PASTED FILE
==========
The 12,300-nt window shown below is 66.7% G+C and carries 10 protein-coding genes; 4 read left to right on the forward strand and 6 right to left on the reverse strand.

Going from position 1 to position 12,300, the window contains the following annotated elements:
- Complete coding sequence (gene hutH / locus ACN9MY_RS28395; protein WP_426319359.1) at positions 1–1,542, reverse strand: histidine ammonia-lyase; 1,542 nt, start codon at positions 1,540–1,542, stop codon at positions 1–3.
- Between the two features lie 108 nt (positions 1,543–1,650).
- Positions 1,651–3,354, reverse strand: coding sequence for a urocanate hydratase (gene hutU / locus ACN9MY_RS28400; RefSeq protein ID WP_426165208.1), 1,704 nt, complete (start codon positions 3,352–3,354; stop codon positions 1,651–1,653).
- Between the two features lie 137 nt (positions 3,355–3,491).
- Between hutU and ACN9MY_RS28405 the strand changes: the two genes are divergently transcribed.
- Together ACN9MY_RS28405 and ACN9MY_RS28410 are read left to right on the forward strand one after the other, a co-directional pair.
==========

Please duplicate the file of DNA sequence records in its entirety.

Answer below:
The 12,300-nt window shown below is 66.7% G+C and carries 10 protein-coding genes; 4 read left to right on the forward strand and 6 right to left on the reverse strand.

Going from position 1 to position 12,300, the window contains the following annotated elements:
- Complete coding sequence (gene hutH / locus ACN9MY_RS28395; protein WP_426319359.1) at positions 1–1,542, reverse strand: histidine ammonia-lyase; 1,542 nt, start codon at positions 1,540–1,542, stop codon at positions 1–3.
- Between the two features lie 108 nt (positions 1,543–1,650).
- Positions 1,651–3,354, reverse strand: coding sequence for a urocanate hydratase (gene hutU / locus ACN9MY_RS28400; RefSeq protein ID WP_426165208.1), 1,704 nt, complete (start codon positions 3,352–3,354; stop codon positions 1,651–1,653).
- Between the two features lie 137 nt (positions 3,355–3,491).
- Between hutU and ACN9MY_RS28405 the strand changes: the two genes are divergently transcribed.
- Together ACN9MY_RS28405 and ACN9MY_RS28410 are read left to right on the forward strand one after the other, a co-directional pair.